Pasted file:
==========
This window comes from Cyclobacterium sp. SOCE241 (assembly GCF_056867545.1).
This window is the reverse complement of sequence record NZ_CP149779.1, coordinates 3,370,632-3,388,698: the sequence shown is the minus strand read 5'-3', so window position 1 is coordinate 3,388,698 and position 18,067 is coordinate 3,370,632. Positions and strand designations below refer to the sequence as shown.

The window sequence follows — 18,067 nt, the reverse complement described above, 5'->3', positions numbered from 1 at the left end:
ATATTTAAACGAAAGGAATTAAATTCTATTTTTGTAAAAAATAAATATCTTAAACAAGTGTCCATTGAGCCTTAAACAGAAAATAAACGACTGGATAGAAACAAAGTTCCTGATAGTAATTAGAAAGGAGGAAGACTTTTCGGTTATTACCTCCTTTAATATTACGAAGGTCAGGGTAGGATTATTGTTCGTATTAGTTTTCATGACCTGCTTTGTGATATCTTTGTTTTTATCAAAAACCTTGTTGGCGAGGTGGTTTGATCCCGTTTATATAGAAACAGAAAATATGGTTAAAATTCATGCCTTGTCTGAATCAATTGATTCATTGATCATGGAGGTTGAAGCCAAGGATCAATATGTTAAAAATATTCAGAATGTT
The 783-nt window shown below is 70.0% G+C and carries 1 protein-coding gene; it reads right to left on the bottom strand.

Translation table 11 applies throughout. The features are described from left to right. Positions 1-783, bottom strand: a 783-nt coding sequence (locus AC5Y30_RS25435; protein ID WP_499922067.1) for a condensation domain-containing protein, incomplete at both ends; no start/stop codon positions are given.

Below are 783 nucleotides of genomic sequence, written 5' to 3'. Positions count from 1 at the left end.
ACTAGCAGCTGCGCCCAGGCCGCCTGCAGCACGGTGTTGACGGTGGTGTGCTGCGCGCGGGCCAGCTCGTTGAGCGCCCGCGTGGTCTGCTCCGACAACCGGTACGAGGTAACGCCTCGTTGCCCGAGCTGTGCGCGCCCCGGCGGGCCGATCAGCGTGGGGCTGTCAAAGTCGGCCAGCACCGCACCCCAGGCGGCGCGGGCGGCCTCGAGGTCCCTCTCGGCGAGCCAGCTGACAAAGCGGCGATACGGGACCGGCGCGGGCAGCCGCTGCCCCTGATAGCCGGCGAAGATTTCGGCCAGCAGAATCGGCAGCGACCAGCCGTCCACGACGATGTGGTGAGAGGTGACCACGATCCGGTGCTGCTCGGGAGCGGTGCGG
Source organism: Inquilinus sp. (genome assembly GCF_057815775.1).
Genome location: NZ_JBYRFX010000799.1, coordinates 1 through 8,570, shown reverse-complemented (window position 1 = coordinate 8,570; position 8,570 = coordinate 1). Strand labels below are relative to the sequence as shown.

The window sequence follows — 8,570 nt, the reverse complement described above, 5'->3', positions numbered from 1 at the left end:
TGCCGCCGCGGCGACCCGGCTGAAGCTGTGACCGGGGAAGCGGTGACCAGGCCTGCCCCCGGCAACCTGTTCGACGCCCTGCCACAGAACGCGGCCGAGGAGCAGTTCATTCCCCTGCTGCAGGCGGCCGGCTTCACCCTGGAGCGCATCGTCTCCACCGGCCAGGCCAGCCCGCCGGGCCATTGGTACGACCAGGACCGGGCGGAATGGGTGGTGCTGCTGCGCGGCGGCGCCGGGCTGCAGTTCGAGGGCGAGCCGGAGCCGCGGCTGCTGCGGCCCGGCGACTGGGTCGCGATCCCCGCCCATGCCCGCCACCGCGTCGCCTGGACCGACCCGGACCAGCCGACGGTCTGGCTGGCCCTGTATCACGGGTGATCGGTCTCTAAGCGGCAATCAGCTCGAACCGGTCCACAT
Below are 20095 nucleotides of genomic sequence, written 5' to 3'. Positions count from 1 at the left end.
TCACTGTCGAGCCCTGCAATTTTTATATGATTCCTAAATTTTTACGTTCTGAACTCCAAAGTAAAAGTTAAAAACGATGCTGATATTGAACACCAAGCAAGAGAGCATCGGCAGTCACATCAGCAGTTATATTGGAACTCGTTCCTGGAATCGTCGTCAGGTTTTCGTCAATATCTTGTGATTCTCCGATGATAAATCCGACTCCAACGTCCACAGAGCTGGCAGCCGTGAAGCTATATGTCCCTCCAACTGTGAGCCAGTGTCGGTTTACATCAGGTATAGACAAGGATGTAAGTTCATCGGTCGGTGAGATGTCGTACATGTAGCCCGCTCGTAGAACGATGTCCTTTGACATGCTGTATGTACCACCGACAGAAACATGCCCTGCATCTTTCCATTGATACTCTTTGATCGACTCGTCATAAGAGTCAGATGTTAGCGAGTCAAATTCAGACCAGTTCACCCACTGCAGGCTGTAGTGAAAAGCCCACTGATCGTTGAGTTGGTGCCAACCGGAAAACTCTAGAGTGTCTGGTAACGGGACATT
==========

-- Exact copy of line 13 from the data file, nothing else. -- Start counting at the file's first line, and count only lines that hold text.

Below are 20095 nucleotides of genomic sequence, written 5' to 3'. Positions count from 1 at the left end.